Like others who have stayed there, by the time we left we felt like old friends. Ralph snapped my photo with Rat, posed in front of that iconic faded blue and white “Riverside Hotel, Home of the Delta Blues” sign, as a thousand other guests before me.
Right around the time of my book’s release, Meek School Dean Will Norton, one of my journalism professors more than 30 years ago, invited me back to my alma mater to help Bill Rose’s depth reporting class produce a special report on the Delta, as it has for the past three years. The hope was that the research I’d poured into my book could inspire students to delve deeper into more serious issues of economy and health.
In the classes leading up to spring break, Bill and I helped students lay the groundwork for stories on the catfish and prawn industry, obesity, the rise of community gardens, culinary entrepreneurs, and much more. Using the apartments above Ground Zero Blues Club in Clarksdale as our home base, we canvassed the region—talking to people, shooting photos, and eating extremely well.
One of the students in the photography class, Katie Williamson, was intrigued by Rat’s story and tried to set up a photo shoot with help from photography instructor Mikki Harris. They spoke with his daughter, Zelina “Zee” Ratliff, whom he had been grooming to take over the business. She said she would ask him but made no promises. He had been ailing and was reluctant to give tours to travelers who weren’t staying at the hotel, to respect the privacy of the guests. Still, I held out hope.
On the last day of our trip, they finally got word that he would agree to meet them late that afternoon.
When we arrived, Rat was sitting in his usual spot, in a plastic chair on the front porch. He did not stand up to greet us. He seemed exhausted. I wondered if perhaps he wasn’t up to our visit after all and whether Zee, who was inside, might ask us to leave.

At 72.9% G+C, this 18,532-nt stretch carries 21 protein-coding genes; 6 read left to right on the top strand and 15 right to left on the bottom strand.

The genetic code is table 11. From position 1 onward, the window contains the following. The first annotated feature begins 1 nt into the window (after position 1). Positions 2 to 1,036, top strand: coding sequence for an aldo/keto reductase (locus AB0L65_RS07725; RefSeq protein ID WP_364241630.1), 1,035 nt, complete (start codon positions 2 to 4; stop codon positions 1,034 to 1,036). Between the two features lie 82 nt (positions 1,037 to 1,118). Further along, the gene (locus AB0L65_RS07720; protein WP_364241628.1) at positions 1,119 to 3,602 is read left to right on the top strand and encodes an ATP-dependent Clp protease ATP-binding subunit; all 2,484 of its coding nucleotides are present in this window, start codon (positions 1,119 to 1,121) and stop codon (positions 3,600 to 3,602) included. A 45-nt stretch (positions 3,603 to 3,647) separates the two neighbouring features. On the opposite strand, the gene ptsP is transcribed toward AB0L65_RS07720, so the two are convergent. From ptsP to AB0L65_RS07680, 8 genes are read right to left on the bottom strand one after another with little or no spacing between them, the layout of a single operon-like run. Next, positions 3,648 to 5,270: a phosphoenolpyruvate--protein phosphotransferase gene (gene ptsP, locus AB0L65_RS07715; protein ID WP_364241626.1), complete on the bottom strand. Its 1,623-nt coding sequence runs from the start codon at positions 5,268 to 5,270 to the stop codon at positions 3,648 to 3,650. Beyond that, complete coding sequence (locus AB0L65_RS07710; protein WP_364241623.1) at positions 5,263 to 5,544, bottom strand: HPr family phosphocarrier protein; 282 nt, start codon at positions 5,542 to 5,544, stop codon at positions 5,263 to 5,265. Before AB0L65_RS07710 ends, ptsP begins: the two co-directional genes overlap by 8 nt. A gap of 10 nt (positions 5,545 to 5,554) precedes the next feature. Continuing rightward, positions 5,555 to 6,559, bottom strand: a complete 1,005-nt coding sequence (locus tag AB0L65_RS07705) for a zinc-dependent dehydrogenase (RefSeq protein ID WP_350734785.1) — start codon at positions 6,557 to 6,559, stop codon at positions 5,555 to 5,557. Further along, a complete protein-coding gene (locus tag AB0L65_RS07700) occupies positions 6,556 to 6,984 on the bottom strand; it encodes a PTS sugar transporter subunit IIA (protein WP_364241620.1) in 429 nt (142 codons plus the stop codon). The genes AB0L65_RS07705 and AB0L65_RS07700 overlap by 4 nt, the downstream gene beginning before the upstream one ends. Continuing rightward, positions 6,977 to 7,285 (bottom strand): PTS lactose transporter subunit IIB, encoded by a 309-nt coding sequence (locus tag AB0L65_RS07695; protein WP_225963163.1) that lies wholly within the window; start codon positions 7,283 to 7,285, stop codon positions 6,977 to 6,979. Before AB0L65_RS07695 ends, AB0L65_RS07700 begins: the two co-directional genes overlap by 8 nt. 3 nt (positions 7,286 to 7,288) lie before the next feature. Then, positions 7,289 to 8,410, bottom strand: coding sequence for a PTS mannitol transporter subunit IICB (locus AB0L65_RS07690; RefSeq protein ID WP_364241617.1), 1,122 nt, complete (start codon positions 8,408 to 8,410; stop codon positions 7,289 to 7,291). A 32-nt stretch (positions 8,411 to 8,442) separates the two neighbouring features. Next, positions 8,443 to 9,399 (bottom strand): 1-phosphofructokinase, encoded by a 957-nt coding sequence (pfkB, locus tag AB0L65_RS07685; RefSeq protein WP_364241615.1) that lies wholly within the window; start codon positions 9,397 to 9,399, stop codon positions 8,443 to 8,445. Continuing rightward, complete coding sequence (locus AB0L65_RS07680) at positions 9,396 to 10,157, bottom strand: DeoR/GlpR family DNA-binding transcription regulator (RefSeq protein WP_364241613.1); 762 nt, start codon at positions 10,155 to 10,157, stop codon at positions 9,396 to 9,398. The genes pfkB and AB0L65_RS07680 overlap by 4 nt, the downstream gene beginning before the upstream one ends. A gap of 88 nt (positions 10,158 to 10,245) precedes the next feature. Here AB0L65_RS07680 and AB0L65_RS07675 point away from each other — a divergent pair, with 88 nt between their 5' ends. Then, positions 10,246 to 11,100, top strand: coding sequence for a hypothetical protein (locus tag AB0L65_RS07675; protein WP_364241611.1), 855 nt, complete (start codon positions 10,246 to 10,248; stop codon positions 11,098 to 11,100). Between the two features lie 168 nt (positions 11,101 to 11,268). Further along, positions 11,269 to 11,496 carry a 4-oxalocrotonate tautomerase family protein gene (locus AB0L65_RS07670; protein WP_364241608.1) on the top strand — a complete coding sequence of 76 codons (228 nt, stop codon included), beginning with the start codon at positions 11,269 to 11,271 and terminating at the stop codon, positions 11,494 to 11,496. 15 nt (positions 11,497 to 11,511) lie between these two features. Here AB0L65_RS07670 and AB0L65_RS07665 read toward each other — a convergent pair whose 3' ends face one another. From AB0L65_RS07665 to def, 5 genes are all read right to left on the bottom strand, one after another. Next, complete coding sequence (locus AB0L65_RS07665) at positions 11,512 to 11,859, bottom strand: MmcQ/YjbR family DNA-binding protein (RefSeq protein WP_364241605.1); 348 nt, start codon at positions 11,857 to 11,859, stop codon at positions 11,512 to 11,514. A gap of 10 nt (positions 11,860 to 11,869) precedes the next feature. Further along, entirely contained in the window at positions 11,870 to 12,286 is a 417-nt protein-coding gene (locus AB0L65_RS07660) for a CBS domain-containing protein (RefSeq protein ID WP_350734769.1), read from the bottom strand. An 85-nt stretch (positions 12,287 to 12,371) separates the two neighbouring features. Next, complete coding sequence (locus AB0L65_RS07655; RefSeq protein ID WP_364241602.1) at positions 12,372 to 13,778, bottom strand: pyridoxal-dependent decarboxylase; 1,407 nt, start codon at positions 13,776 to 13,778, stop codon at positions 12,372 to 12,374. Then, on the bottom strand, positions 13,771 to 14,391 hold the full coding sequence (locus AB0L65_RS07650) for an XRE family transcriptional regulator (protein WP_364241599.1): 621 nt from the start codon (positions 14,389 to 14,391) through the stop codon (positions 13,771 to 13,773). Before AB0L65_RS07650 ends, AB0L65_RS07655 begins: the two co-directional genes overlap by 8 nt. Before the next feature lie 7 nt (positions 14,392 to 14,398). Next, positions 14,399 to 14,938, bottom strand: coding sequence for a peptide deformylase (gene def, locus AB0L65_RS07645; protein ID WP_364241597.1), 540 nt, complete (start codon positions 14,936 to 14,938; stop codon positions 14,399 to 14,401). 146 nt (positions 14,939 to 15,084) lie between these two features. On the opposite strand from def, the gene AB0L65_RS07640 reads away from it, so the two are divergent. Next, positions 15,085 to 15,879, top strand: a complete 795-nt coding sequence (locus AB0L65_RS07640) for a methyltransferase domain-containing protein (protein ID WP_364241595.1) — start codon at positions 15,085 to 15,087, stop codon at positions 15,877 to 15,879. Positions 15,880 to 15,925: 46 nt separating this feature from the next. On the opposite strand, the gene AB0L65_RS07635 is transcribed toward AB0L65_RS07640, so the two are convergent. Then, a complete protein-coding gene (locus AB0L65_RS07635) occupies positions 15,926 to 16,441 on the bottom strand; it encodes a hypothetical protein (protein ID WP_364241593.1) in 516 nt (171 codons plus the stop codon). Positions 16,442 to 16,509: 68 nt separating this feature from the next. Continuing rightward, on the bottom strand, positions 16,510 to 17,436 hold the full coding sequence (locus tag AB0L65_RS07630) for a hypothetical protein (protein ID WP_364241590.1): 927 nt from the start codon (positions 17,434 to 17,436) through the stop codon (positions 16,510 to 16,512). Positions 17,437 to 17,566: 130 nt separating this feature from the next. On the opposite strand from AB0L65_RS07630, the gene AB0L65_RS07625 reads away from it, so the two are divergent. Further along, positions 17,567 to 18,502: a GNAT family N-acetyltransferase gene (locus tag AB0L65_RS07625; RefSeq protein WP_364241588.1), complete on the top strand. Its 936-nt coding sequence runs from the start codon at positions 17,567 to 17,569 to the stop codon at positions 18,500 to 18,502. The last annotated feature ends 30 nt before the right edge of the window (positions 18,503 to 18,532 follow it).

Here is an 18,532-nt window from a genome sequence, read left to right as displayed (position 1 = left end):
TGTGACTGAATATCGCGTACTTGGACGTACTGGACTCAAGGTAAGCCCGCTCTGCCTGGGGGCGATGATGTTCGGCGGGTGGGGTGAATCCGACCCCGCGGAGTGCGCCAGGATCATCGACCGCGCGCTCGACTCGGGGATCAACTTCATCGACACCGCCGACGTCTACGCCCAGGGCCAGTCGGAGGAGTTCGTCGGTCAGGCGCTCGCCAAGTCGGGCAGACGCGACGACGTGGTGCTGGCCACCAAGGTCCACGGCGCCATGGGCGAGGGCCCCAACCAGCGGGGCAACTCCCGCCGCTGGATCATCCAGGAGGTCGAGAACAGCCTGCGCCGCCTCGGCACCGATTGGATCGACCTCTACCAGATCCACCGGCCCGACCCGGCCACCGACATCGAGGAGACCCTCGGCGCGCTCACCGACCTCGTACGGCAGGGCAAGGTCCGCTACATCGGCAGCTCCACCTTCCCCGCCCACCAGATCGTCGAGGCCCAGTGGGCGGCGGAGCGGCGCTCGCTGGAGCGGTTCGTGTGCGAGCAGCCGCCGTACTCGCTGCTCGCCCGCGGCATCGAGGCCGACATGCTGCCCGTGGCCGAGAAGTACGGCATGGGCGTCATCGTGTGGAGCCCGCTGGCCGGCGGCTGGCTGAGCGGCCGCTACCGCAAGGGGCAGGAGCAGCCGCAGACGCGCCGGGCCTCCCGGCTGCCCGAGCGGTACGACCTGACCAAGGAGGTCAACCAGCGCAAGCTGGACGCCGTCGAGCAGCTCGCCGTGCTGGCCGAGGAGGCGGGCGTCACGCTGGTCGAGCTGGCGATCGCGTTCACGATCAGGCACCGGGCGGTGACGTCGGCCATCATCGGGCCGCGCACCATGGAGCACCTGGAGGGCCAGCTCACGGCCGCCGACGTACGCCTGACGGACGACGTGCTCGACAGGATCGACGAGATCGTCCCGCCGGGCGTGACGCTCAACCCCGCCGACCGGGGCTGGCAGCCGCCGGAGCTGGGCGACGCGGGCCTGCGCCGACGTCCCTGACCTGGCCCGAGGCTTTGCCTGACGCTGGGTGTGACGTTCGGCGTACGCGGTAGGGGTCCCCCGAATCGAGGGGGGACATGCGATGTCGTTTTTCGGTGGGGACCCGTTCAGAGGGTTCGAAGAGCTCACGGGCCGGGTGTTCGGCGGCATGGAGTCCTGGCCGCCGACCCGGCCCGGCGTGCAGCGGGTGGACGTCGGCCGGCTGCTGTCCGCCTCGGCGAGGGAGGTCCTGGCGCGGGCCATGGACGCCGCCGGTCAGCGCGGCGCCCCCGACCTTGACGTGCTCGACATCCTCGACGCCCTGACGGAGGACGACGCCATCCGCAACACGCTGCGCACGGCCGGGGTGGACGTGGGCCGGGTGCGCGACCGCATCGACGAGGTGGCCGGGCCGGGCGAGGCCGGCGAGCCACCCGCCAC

Then Katie took the chair next to him, and deftly switched hats, from photographer to reporter. Phillip Waller pulled out his camera as Katie began chatting with Rat, eventually pulling out her pad and taking some notes of her own.
Slowly Rat began to perk up. In a voice so soft we had to lean in at times to hear him, he began telling us one story after another—some of which I recalled from my earlier visit—while Phillip photographed him. Zee joined into the conversation as well and gave us a quick tour of the storied rooms.
As we prepared to leave, I showed him my book, and the passage in which he was quoted. A weak smile appeared on his thin, drawn face. I signed it to him and his daughter. He asked me where my husband was and said he hoped we’d both come back to stay sometime.
Frank “Rat” Ratliff died at the Riverside on the evening of March 28, 2013, less than two weeks after our visit. For now, the hotel appears in good hands. Like her dad, Zee seems to genuinely relish sharing her family history and Clarksdale heritage with those who care enough to inquire.
That’s a good thing; Rat told the students that there’s so much family history within the hotel he’d rather have it torn down than let anyone other than a blood relative take over.
Whatever the Riverside’s ultimate fate, the stories within it will live on—thanks to journalists who have come to listen—and lean in close, if necessary, to hear the answers.